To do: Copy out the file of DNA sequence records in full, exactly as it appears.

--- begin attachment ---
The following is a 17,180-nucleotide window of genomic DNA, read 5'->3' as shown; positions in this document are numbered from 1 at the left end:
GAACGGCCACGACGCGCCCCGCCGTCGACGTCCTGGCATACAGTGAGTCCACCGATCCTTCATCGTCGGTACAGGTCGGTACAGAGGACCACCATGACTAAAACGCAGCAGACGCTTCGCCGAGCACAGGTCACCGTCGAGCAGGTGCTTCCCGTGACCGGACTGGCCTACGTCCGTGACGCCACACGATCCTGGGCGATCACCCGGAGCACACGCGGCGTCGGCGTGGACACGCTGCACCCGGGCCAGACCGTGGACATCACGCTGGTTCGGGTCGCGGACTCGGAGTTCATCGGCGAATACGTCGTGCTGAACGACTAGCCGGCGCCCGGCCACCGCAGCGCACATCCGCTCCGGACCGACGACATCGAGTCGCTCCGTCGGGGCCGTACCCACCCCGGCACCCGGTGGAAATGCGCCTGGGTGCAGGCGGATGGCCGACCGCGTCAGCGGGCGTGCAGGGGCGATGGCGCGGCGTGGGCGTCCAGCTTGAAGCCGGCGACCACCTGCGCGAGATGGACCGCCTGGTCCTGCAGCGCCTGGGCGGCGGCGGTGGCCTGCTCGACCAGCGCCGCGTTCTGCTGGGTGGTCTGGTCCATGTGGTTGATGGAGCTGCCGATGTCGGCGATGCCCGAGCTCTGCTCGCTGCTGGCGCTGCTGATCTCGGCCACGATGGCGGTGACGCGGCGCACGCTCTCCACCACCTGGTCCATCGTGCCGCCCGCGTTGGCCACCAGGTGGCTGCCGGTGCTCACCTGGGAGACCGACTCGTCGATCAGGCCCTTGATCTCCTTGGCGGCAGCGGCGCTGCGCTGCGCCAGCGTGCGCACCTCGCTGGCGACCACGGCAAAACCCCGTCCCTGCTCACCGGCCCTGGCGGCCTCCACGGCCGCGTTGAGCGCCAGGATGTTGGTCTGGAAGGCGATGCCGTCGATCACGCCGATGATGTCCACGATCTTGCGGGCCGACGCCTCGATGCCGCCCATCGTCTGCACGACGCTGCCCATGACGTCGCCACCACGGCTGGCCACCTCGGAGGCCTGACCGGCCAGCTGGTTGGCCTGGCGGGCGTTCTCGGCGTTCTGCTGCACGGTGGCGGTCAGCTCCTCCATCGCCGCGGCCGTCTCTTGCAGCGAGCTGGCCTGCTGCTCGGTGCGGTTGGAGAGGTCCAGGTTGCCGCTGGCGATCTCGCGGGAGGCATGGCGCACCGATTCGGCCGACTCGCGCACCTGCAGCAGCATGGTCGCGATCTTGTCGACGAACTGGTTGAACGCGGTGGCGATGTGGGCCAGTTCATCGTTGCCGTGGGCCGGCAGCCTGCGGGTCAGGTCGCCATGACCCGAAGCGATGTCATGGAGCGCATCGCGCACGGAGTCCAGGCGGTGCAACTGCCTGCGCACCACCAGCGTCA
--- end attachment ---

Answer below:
The following is a 17,180-nucleotide window of genomic DNA, read 5'->3' as shown; positions in this document are numbered from 1 at the left end:
GAACGGCCACGACGCGCCCCGCCGTCGACGTCCTGGCATACAGTGAGTCCACCGATCCTTCATCGTCGGTACAGGTCGGTACAGAGGACCACCATGACTAAAACGCAGCAGACGCTTCGCCGAGCACAGGTCACCGTCGAGCAGGTGCTTCCCGTGACCGGACTGGCCTACGTCCGTGACGCCACACGATCCTGGGCGATCACCCGGAGCACACGCGGCGTCGGCGTGGACACGCTGCACCCGGGCCAGACCGTGGACATCACGCTGGTTCGGGTCGCGGACTCGGAGTTCATCGGCGAATACGTCGTGCTGAACGACTAGCCGGCGCCCGGCCACCGCAGCGCACATCCGCTCCGGACCGACGACATCGAGTCGCTCCGTCGGGGCCGTACCCACCCCGGCACCCGGTGGAAATGCGCCTGGGTGCAGGCGGATGGCCGACCGCGTCAGCGGGCGTGCAGGGGCGATGGCGCGGCGTGGGCGTCCAGCTTGAAGCCGGCGACCACCTGCGCGAGATGGACCGCCTGGTCCTGCAGCGCCTGGGCGGCGGCGGTGGCCTGCTCGACCAGCGCCGCGTTCTGCTGGGTGGTCTGGTCCATGTGGTTGATGGAGCTGCCGATGTCGGCGATGCCCGAGCTCTGCTCGCTGCTGGCGCTGCTGATCTCGGCCACGATGGCGGTGACGCGGCGCACGCTCTCCACCACCTGGTCCATCGTGCCGCCCGCGTTGGCCACCAGGTGGCTGCCGGTGCTCACCTGGGAGACCGACTCGTCGATCAGGCCCTTGATCTCCTTGGCGGCAGCGGCGCTGCGCTGCGCCAGCGTGCGCACCTCGCTGGCGACCACGGCAAAACCCCGTCCCTGCTCACCGGCCCTGGCGGCCTCCACGGCCGCGTTGAGCGCCAGGATGTTGGTCTGGAAGGCGATGCCGTCGATCACGCCGATGATGTCCACGATCTTGCGGGCCGACGCCTCGATGCCGCCCATCGTCTGCACGACGCTGCCCATGACGTCGCCACCACGGCTGGCCACCTCGGAGGCCTGACCGGCCAGCTGGTTGGCCTGGCGGGCGTTCTCGGCGTTCTGCTGCACGGTGGCGGTCAGCTCCTCCATCGCCGCGGCCGTCTCTTGCAGCGAGCTGGCCTGCTGCTCGGTGCGGTTGGAGAGGTCCAGGTTGCCGCTGGCGATCTCGCGGGAGGCATGGCGCACCGATTCGGCCGACTCGCGCACCTGCAGCAGCATGGTCGCGATCTTGTCGACGAACTGGTTGAACGCGGTGGCGATGTGGGCCAGTTCATCGTTGCCGTGGGCCGGCAGCCTGCGGGTCAGGTCGCCATGACCCGAAGCGATGTCATGGAGCGCATCGCGCACGGAGTCCAGGCGGTGCAACTGCCTGCGCACCACCAGCGTCA